' ' Cinema Romantico: In Memoriam: Charles Grodin

Thursday, May 20, 2021

In Memoriam: Charles Grodin

“What you want most in a Muppet movie,” Wesley Morris once observed, “is for the non-Muppets to seem happy.” Was any non-Muppet happier in a Muppet movie than Charles Grodin in 1981’s “The Great Muppet Caper”? As jewel thief Nicky Holiday, he buried himself in the part utterly, not so much falling in love with Miss Piggy, as the role required, as lusting after her, looking at her like Clark Gable looked at Jean Harlow in “Red Dust.” That commitment to the bit defined Grodin, whether he was picking apart not just the whole talk show format but the entire entertainment business in his knowingly grouchy tête-à-têtes with Johnny Carson and David Letterman or, as a disgruntled patriarch, dealing with the antics of that comical canine “Beethoven” (1992). “The disdain this one man had for his dog,” Trevor Dobbin wrote on Twitter, “was the funniest thing on the planet for a 5 year old Trevor. And it still is.” Fourteen-year-old Nick, meanwhile, had only begun to consciously grasp the fact that sometimes what made a movie with a big ol’ funny dog enjoyable was not as much the big ol’ funny dog as it was the irascible actor reacting to the big ol’ funny dog.

As that part suggested, Grodin often had the droll deportment of a straight man. That’s why when “So I Married an Axe Murderer” (1993) required someone disagreeably impassive to be at the wheel of the car Anthony LaPaglia’s detective commandeers, it enlisted Grodin. But that sells Grodin short. He was the rare actor who seemed to play both parts of a comedy duo at once, fusing a straight man’s air with the comic character’s hilarity. “The Lonely Guy” (1984) was Steve Martin’s movie, of course, but in his scenes with Grodin as a just-as-lonely-guy, especially their park bench conversations, forerunners to Jerry and George at the coffee shop, you realize that despite Grodin’s deadpan, the funny moments are just as often his, with Martin playing the observer’s role. A more typical version of “Midnight Run” (1988) would have made Robert DeNiro’s bounty hunter the straight man, reacting to the amusing eccentricities of Grodin’s accused embezzler, a la Steve Martin and John Candy of “Planes, Trains and Automobiles.” But in his almost severe demeanor, strategically needling the bounty hunter the whole way, Grodin feels as much like a straight man as DeNiro; it’s like a movie with two Steve Martins. Even when Grodin cuts loose like in a scene where he gets to impersonate the FBI agent that DeNiro’s character has already been impersonating, Grodin isn’t really cutting loose but having immaculate fun by playing a stiff-necked G-man. (“You seen any suspicious looking characters around here?” he says to an unassuming guy at the bar, a straightforward line that Grodin renders impossibly hilarious, accentuated by that turn of the head, burying his character in the part as much as Grodin is burying himself in his part.)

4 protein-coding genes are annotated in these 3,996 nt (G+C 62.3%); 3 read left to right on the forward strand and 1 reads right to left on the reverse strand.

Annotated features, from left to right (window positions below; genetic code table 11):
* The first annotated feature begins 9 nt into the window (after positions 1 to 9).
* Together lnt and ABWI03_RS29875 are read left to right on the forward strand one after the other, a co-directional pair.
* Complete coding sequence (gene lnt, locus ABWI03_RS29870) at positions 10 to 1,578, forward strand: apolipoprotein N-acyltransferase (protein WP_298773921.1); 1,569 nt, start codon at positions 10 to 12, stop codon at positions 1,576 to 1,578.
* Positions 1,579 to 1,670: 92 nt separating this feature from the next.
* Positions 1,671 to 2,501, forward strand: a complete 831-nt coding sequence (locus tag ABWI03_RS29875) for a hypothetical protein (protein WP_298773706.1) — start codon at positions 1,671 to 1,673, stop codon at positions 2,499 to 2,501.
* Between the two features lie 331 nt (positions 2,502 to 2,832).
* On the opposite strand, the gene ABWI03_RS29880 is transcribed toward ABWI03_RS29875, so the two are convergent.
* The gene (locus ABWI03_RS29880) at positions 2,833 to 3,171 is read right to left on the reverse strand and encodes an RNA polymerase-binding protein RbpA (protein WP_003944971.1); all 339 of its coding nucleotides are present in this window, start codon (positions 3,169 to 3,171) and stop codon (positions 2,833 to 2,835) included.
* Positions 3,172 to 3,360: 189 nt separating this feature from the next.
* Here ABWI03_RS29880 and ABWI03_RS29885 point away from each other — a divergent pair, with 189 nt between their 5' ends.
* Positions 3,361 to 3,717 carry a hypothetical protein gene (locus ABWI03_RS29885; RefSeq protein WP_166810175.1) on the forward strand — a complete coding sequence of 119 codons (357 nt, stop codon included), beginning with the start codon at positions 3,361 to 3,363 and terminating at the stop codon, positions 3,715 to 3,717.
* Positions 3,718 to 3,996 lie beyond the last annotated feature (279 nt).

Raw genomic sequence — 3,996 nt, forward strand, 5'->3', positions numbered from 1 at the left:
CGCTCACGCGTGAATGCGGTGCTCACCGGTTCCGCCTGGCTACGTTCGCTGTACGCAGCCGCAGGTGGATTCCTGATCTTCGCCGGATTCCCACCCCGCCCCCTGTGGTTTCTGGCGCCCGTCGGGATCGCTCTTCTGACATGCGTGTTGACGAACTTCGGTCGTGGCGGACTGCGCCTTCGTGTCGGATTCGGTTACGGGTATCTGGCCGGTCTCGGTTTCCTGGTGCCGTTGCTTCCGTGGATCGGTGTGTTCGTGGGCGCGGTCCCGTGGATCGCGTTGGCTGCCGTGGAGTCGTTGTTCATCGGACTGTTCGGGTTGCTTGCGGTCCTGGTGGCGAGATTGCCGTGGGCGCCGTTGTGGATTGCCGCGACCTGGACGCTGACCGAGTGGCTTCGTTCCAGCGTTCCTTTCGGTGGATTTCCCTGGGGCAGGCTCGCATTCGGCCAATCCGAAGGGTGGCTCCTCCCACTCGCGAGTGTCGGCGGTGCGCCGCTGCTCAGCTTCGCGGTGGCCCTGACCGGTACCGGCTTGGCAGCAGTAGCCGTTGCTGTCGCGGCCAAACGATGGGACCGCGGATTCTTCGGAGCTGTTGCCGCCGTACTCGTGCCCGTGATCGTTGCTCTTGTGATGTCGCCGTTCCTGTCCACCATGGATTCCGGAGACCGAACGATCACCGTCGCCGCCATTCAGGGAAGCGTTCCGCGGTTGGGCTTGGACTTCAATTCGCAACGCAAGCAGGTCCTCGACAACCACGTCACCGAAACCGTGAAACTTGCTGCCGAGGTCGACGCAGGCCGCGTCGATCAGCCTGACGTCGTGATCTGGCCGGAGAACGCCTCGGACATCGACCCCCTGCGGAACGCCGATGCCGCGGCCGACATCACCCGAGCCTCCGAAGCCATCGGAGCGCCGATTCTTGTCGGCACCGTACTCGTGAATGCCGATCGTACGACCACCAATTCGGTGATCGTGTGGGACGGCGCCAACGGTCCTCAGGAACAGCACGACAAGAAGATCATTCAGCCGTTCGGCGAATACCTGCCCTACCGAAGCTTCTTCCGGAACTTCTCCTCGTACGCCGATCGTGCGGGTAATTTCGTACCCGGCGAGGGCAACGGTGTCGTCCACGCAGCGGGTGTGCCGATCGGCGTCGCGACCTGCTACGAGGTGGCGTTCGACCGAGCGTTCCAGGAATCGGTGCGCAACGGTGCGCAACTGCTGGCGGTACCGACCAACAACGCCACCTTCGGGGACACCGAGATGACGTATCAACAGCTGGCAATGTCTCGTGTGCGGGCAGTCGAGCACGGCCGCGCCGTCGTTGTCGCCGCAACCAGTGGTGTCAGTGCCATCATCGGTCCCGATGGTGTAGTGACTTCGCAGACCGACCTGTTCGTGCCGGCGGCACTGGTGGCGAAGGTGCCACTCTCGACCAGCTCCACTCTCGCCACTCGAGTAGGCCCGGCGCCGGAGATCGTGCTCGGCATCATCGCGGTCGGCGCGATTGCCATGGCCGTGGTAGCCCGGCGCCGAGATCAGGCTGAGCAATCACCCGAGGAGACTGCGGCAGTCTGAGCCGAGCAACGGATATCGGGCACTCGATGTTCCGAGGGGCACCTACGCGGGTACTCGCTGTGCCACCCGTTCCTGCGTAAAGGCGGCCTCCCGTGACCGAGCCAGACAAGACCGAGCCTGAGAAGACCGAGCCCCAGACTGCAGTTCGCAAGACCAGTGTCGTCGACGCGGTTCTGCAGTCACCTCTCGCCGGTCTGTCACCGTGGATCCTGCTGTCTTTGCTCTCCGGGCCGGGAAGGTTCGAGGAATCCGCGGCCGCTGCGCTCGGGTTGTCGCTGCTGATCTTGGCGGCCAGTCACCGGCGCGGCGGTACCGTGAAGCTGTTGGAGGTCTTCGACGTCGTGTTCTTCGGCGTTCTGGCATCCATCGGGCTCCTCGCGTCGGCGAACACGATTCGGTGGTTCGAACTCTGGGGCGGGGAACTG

In the mid-90s, Grodin left acting, staying away for 12 years, opting to do a talk show instead. In an interview with Nathan Rabin for The AV Club in 2009, Grodin explained that with his son entering first grade at the time, he no longer wanted to travel. It’s a noble reason, certainly, but as Rabin notes, it does not sound like Grodin missed the business, and Grodin basically he admits he didn’t. “No, I don’t miss acting, he says. “I don’t even see movies.” Rabin, perhaps out of respect, never brings up the 2007 remake of Grodin’s stone cold comedy classic “The Heartbreak Kid” (1972). Where the former was cruel, callow and false, the latter was caustic, complex and true, a masterpiece if I can use that term, with Grodin playing a man who falls in love with another woman while on his honeymoon, trying to boldly remake his life even as he is essentially rearranging a couple deck chairs on a ship plunging into the sea. The best scenes in the movie are Grodin just riffing, if only because the character is riffing, trying to work up the courage to end his marriage and then explain himself, not once but twice, to his prospective Father-in-Law, Grodin building this elaborate house of cards through philosophical b.s., not mixing up but somehow mixing valor and bluster. It is a performance as deep and rich as any dramatic one; “so earnest that it must be a put-on,” wrote The New Yorker’s Richard Brody, “so transparent that he can’t fool anyone.”

Grodin, though, was one of those actors who didn’t even need lines, improvised or otherwise, because just a look, a single expression, could garner the kind of belly laughs typically reserved for some ornate setpiece of buffoonery. Gary Ross’s 1993 comedy “Dave”, in which Kevin Kline plays dual roles, as the lecherous President and the good-hearted stand-in lookalike for the Commander-in-Chief, might have the perspective of a Pollyanna, wanting to believe politics had not gone to the goblins. But that’s why you cast Grodin, to add a little skepticism. 

As Dave’s accountant pal, the magnificently named Murray Blum, summoned to the White House to improbably help balance the national budget, Grodin at first can’t believe he’s in the White House and then can’t believe his friend’s request. “You gotta help me cut the budget a little,” Dave explains. “You gotta cut the budget?” Grodin does not so much ask as repeat, as if it’s a punchline, a bad one, and he’s waiting for Dave’s laughter. “About six-hundred and fifty-million dollars,” says Dave. To which Grodin responds with a look so good that no words, least of all mine, could hope to describe it.

Charles Grodin died on Tuesday. He was 86.

No comments: